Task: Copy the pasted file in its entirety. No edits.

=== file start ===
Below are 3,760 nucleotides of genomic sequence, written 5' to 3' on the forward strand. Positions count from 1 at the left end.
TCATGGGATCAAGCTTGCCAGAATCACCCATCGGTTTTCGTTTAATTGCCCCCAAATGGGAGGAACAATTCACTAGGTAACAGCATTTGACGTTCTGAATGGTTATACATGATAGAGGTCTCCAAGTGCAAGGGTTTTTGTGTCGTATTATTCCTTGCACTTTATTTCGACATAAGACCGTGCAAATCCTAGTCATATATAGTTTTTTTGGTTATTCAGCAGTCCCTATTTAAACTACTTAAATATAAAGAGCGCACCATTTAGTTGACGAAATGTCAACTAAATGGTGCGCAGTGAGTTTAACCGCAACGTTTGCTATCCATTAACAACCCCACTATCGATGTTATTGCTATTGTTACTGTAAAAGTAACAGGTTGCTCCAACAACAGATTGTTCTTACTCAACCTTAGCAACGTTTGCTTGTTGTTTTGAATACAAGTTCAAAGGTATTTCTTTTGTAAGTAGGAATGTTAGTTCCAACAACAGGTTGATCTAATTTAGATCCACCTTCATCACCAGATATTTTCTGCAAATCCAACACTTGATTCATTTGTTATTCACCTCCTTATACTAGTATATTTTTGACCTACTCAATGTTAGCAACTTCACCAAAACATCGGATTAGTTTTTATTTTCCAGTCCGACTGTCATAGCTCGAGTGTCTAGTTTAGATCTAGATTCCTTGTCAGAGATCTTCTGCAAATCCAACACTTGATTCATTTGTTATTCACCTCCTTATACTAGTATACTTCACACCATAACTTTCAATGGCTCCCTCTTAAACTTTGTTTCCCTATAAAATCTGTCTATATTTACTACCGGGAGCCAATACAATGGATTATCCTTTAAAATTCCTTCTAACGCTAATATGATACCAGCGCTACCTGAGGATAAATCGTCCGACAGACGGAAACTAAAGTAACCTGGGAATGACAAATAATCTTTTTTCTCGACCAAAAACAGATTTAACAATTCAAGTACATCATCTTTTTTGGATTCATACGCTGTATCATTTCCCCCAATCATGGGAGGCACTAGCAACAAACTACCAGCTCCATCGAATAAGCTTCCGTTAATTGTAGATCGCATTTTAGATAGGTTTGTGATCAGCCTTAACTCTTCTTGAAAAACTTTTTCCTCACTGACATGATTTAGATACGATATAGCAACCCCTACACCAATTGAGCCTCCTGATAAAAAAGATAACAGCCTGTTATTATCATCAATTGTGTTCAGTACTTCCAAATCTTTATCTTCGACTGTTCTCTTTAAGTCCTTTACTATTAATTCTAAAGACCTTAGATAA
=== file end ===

Below are 3,760 nucleotides of genomic sequence, written 5' to 3' on the forward strand. Positions count from 1 at the left end.
TCATGGGATCAAGCTTGCCAGAATCACCCATCGGTTTTCGTTTAATTGCCCCCAAATGGGAGGAACAATTCACTAGGTAACAGCATTTGACGTTCTGAATGGTTATACATGATAGAGGTCTCCAAGTGCAAGGGTTTTTGTGTCGTATTATTCCTTGCACTTTATTTCGACATAAGACCGTGCAAATCCTAGTCATATATAGTTTTTTTGGTTATTCAGCAGTCCCTATTTAAACTACTTAAATATAAAGAGCGCACCATTTAGTTGACGAAATGTCAACTAAATGGTGCGCAGTGAGTTTAACCGCAACGTTTGCTATCCATTAACAACCCCACTATCGATGTTATTGCTATTGTTACTGTAAAAGTAACAGGTTGCTCCAACAACAGATTGTTCTTACTCAACCTTAGCAACGTTTGCTTGTTGTTTTGAATACAAGTTCAAAGGTATTTCTTTTGTAAGTAGGAATGTTAGTTCCAACAACAGGTTGATCTAATTTAGATCCACCTTCATCACCAGATATTTTCTGCAAATCCAACACTTGATTCATTTGTTATTCACCTCCTTATACTAGTATATTTTTGACCTACTCAATGTTAGCAACTTCACCAAAACATCGGATTAGTTTTTATTTTCCAGTCCGACTGTCATAGCTCGAGTGTCTAGTTTAGATCTAGATTCCTTGTCAGAGATCTTCTGCAAATCCAACACTTGATTCATTTGTTATTCACCTCCTTATACTAGTATACTTCACACCATAACTTTCAATGGCTCCCTCTTAAACTTTGTTTCCCTATAAAATCTGTCTATATTTACTACCGGGAGCCAATACAATGGATTATCCTTTAAAATTCCTTCTAACGCTAATATGATACCAGCGCTACCTGAGGATAAATCGTCCGACAGACGGAAACTAAAGTAACCTGGGAATGACAAATAATCTTTTTTCTCGACCAAAAACAGATTTAACAATTCAAGTACATCATCTTTTTTGGATTCATACGCTGTATCATTTCCCCCAATCATGGGAGGCACTAGCAACAAACTACCAGCTCCATCGAATAAGCTTCCGTTAATTGTAGATCGCATTTTAGATAGGTTTGTGATCAGCCTTAACTCTTCTTGAAAAACTTTTTCCTCACTGACATGATTTAGATACGATATAGCAACCCCTACACCAATTGAGCCTCCTGATAAAAAAGATAACAGCCTGTTATTATCATCAATTGTGTTCAGTACTTCCAAATCTTTATCTTCGACTGTTCTCTTTAAGTCCTTTACTATTAATTCTAAAGACCTTAGATAA